“This Carolina team is, because of the offense, more capable of a big play anywhere on the field than we were in 1980,” said Crum, 81. “Now, that ’80 team had Bryant and Lawrence, who could go the distance, but for this team almost every single play is a potential score.”

It’s hard to draw comparisons across eras, but one thing the two teams unquestionably share is senior leadership. While Fedora has repeatedly cited the leadership of seniors Shakeel Rashad, Jeff Schoettmer, Landon Turner and Marquise Williams this fall, especially in the wake of the season-opening loss to South Carolina, the 1980 team could rely on Donnalley and Thompson and guard Ron Wooten, all of whom would go on to long NFL careers and extremely successful post-football business careers.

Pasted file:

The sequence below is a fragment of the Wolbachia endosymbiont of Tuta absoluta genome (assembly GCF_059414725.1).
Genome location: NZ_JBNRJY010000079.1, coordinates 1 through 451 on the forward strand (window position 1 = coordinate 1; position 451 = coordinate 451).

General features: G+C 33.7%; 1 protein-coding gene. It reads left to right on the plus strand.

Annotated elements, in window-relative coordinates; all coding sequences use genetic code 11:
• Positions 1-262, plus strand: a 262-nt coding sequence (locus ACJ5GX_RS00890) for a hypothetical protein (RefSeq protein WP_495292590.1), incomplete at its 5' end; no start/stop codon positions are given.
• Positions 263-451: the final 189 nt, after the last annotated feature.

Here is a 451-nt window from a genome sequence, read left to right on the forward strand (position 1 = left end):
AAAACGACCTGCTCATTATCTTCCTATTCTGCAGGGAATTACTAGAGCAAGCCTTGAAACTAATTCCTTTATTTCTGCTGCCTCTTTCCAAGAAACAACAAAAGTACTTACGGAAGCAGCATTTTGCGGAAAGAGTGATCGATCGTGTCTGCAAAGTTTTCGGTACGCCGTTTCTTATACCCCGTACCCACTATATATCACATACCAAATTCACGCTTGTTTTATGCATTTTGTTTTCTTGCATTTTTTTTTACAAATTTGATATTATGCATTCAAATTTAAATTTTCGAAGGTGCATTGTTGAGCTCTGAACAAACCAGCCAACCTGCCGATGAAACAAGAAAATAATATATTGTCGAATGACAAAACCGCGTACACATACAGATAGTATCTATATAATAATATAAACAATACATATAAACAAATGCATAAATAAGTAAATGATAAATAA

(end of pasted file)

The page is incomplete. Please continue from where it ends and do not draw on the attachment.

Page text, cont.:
The 1980 team also shared with this North Carolina team an uphill quest for national respect that only came grudgingly. Even though the Tar Heels had finished the previous season ranked No. 15 with a Gator Bowl win over Michigan and demolished their opponents through the first half of the season to run their record to 7-0, they were ranked No. 6 behind two SEC teams, UCLA, Notre Dame and Florida State (sound familiar?) when they traveled to Oklahoma to face the 16th-ranked Sooners.